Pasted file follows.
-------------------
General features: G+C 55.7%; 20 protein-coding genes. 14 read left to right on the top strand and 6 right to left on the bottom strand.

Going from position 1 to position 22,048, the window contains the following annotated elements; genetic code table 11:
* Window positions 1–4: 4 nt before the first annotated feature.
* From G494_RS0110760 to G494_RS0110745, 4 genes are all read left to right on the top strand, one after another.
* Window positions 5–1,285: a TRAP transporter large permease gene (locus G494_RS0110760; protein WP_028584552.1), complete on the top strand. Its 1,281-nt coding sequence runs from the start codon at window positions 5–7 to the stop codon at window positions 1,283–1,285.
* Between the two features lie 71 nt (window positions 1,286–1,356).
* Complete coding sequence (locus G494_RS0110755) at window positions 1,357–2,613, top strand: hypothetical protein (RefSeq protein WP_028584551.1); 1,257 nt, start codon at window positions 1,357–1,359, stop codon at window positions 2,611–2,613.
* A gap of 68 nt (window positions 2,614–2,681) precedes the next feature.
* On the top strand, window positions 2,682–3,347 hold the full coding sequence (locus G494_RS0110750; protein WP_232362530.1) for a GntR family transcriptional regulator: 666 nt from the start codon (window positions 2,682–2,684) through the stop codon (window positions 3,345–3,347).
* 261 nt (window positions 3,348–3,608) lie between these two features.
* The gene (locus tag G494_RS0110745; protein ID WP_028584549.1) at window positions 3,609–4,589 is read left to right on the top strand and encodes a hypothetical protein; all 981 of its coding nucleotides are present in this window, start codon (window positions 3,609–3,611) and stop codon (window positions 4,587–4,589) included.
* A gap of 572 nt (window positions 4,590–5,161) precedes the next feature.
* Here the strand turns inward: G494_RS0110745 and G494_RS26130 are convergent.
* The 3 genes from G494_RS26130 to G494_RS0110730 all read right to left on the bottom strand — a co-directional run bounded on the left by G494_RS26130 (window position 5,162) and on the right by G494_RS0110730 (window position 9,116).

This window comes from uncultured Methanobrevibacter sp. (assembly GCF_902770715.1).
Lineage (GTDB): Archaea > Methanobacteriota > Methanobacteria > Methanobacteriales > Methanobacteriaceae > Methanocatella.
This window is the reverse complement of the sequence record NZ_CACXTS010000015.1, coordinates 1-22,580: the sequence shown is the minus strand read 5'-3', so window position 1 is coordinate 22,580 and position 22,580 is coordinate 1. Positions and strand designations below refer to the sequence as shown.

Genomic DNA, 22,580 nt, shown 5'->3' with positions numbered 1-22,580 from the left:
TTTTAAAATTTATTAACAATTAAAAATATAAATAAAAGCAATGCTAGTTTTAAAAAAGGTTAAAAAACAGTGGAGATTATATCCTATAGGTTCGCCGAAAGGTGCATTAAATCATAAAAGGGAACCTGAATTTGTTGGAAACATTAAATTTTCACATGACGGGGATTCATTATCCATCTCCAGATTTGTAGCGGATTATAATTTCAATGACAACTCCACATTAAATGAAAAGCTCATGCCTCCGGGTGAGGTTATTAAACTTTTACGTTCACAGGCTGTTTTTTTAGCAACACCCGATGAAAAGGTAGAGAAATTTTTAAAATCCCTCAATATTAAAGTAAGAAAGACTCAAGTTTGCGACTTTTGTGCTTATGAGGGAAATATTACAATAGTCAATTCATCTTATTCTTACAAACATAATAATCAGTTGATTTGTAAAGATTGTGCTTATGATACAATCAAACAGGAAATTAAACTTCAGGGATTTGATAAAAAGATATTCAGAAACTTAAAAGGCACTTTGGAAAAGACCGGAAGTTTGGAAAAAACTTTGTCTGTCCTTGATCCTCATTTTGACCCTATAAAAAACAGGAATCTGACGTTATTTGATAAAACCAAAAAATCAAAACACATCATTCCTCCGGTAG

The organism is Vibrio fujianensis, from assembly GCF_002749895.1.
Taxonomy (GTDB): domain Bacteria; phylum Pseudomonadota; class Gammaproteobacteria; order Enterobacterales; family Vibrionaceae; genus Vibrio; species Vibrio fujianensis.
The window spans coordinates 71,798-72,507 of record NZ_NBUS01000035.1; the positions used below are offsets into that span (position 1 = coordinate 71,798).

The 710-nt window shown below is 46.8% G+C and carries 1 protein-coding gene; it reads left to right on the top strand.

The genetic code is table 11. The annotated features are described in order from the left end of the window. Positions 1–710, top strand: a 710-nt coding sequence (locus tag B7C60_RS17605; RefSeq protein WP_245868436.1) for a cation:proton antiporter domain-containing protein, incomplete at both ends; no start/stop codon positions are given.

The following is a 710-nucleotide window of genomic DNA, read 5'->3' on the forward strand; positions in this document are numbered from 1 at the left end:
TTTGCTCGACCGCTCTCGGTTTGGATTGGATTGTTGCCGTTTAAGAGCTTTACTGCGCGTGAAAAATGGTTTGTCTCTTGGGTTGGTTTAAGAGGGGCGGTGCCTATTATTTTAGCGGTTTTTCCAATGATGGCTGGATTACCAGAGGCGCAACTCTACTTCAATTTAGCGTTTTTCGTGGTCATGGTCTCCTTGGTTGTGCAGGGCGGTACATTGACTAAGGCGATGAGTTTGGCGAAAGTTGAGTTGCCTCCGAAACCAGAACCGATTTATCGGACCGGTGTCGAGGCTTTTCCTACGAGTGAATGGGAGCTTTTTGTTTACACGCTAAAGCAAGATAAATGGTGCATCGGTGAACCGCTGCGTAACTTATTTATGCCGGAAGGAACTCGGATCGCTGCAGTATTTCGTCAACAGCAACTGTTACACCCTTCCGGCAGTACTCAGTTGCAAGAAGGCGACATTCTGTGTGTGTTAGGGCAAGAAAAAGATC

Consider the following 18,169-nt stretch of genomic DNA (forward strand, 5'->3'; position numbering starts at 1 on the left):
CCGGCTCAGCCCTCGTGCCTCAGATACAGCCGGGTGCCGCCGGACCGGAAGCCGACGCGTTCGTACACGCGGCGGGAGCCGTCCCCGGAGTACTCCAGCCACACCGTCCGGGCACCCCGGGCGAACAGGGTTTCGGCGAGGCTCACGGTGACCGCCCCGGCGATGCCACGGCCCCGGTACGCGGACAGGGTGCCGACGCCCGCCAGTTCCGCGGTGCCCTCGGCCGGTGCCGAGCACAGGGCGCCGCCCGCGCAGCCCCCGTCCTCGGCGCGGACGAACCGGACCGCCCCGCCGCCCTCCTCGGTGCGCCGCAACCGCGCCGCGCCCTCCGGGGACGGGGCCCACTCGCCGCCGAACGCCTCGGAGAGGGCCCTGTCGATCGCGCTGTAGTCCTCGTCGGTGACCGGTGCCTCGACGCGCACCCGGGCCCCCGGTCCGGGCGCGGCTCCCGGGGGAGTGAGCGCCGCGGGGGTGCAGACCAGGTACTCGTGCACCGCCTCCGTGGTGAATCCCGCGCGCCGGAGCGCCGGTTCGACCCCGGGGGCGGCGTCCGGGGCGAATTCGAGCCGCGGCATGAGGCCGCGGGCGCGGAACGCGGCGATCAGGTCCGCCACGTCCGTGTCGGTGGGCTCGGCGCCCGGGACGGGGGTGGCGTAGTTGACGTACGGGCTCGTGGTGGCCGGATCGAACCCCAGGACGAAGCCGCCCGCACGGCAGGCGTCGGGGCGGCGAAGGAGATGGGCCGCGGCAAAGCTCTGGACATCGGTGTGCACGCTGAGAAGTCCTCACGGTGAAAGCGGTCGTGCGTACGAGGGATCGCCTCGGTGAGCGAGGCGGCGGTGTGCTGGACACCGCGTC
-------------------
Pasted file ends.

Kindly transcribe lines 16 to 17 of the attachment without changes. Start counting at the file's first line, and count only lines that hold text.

Lineage (GTDB): Archaea > Methanobacteriota > Methanobacteria > Methanobacteriales > Methanobacteriaceae > Methanocatella.
This window is the reverse complement of the sequence record NZ_CACXTS010000015.1, coordinates 1-22,580: the sequence shown is the minus strand read 5'-3', so window position 1 is coordinate 22,580 and position 22,580 is coordinate 1. Positions and strand designations below refer to the sequence as shown.